The history of Southern food is as rich as its flavors. Whether it's red beans and rice, fried chicken, biscuits or potlikker, the history of our region’s fare stretches far and wide – from slave plantations, to the Montgomery Bus Boycott, and into our kitchens today. 

John Amis / AP Photo

The first charter school in the United States opened up 25 years ago this fall. Since then, the idea of school choice has taken off. Charter schools can give students in struggling public schools more options, but only if those students apply to charter schools and get accepted. We’ll hear about how lotteries could address this in a feature from GPB’s Grant Blankenship.

Controversy has enveloped a recent column published by the Athens Banner-Herald. In the piece, titled “Radical Left Should Be Eradicated,” Robert Ringer writes: “As with ISIS, merely containing the Radical Left is not an acceptable alternative.

Michael Lionstar

“The Nix” is the debut novel by author Nathan Hill. It revolves around Samuel Andresen-Anderson, who finds a self-promoting reason to reunite with his mother after being abandoned as a child. She’s been accused of an unusual crime and Samuel gets hired to write a story. We talk with Nathan Hill ahead of an appearance at the Margaret Mitchell House on Monday night, May 22.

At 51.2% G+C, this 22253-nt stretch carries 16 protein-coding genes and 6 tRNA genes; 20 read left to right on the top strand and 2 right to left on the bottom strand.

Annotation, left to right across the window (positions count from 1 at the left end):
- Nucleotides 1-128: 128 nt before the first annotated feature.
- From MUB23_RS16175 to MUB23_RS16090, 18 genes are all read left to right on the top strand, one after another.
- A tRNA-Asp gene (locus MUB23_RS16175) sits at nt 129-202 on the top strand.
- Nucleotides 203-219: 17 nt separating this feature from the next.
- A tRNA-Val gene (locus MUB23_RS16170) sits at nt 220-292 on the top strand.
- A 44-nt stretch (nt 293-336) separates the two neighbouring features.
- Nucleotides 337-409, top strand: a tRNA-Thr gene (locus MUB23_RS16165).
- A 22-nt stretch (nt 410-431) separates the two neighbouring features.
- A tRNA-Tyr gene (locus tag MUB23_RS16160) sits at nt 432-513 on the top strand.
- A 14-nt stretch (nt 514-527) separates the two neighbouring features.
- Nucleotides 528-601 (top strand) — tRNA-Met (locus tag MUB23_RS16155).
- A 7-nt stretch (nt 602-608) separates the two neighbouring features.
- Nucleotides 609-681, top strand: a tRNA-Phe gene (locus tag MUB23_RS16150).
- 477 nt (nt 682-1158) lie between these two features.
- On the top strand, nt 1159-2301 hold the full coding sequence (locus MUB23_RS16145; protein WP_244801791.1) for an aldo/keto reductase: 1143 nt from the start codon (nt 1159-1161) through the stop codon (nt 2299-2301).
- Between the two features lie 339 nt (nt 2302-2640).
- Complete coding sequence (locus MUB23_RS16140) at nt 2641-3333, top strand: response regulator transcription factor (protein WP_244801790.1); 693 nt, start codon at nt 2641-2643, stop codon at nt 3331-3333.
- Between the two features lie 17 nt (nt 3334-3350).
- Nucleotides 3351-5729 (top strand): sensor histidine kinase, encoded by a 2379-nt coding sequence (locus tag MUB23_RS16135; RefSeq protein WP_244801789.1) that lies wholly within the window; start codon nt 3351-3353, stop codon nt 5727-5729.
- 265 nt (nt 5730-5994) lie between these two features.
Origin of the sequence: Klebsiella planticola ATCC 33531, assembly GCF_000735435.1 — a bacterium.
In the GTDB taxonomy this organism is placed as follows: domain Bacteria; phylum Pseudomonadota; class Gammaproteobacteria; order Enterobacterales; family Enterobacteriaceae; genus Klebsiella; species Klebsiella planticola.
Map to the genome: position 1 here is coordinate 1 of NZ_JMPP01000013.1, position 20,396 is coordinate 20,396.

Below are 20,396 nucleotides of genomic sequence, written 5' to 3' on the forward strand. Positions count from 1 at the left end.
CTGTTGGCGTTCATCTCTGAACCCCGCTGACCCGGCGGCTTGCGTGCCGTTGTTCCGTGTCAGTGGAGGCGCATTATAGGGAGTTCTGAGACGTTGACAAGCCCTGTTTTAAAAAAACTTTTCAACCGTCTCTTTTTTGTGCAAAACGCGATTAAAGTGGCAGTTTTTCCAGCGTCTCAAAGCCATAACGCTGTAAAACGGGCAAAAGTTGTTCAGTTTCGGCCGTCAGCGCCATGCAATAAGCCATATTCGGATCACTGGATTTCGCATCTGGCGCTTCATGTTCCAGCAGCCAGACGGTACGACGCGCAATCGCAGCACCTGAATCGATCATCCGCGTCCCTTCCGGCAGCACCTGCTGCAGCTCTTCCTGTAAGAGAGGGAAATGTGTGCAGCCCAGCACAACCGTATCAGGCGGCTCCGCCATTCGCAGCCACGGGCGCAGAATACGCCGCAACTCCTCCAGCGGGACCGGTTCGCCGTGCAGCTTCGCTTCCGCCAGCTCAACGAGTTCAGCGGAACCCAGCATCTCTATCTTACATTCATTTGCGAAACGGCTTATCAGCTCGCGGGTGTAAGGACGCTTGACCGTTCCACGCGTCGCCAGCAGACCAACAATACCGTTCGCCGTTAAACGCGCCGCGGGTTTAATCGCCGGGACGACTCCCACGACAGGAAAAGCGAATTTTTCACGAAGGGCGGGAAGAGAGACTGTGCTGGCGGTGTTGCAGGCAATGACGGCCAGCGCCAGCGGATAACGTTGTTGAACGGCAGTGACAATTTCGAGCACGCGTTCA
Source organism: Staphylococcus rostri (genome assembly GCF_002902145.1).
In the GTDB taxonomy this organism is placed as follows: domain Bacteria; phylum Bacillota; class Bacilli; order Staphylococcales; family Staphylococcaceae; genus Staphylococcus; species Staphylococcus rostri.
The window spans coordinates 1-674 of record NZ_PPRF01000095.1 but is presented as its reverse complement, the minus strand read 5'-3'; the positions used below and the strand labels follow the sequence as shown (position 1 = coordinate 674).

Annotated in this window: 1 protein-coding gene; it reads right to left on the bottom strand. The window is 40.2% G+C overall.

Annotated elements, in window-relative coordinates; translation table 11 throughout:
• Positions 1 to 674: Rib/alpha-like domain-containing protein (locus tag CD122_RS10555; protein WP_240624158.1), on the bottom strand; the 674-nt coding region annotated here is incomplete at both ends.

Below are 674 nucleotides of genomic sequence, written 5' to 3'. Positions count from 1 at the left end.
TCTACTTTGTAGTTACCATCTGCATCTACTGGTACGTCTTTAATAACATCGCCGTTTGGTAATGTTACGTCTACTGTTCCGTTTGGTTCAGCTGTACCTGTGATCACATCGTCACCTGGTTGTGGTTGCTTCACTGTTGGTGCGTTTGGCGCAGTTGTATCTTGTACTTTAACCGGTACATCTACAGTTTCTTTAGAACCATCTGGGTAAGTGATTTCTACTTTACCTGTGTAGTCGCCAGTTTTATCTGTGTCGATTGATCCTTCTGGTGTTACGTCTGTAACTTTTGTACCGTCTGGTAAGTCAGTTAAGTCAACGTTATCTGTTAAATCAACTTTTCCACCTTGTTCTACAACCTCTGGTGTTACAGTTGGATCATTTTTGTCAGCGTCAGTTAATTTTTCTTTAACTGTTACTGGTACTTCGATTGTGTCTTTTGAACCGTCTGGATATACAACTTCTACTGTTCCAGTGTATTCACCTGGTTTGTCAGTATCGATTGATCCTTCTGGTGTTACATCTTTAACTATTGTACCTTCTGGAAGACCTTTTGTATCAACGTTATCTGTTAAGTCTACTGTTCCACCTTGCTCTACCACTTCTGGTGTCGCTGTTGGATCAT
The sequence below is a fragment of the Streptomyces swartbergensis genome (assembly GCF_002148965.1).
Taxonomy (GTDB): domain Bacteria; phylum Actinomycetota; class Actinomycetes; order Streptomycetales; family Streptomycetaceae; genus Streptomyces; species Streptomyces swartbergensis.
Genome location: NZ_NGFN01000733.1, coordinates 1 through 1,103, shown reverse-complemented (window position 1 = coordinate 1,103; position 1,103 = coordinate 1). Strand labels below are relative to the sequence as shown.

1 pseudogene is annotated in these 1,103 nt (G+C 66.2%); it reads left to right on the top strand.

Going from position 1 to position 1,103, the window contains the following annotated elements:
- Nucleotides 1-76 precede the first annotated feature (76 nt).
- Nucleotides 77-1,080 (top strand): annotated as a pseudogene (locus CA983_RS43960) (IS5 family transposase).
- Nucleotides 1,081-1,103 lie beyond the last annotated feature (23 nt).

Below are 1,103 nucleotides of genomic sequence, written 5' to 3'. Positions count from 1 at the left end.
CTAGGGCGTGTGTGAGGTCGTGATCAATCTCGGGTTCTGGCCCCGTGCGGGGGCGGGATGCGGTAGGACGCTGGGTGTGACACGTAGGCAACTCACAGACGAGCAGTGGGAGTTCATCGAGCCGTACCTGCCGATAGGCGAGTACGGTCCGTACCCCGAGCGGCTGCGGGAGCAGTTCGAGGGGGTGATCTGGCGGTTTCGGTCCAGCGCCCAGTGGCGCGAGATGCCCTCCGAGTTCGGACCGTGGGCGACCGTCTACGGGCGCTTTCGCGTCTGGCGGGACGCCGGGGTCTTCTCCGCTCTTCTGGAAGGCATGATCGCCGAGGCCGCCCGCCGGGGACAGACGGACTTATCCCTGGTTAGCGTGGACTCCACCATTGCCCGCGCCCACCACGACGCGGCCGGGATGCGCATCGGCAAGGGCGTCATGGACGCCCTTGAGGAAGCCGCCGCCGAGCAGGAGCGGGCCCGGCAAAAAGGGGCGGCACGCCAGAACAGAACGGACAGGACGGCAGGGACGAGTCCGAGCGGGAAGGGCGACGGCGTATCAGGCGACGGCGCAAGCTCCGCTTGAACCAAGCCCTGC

David Goldman / AP Photo

Earlier this month, the Lawyers’ Committee for Civil Rights Under Law sued Georgia to extend voter registration in the congressional race for the 6th District. The group successfully extended the deadline, but now they want to permanently change Georgia law to reflect federal law. We talk about the controversy with Chris Joyner of the Atlanta Journal-Constitution’s Watchdog column and Julie Houk with LCCRUL.

Whitney Chirdon / GPB

The Breakroom gang weighs in on the latest revelations about the White House and the quick fix of I-85. Then, we discuss the ongoing Uber vs. taxi debate, whether social media is healthy, and the return of "Roseanne." The Breakroom this week includes Kathy Lohr, HB Cho, Jessica Szilagyi and Robbie Medwed.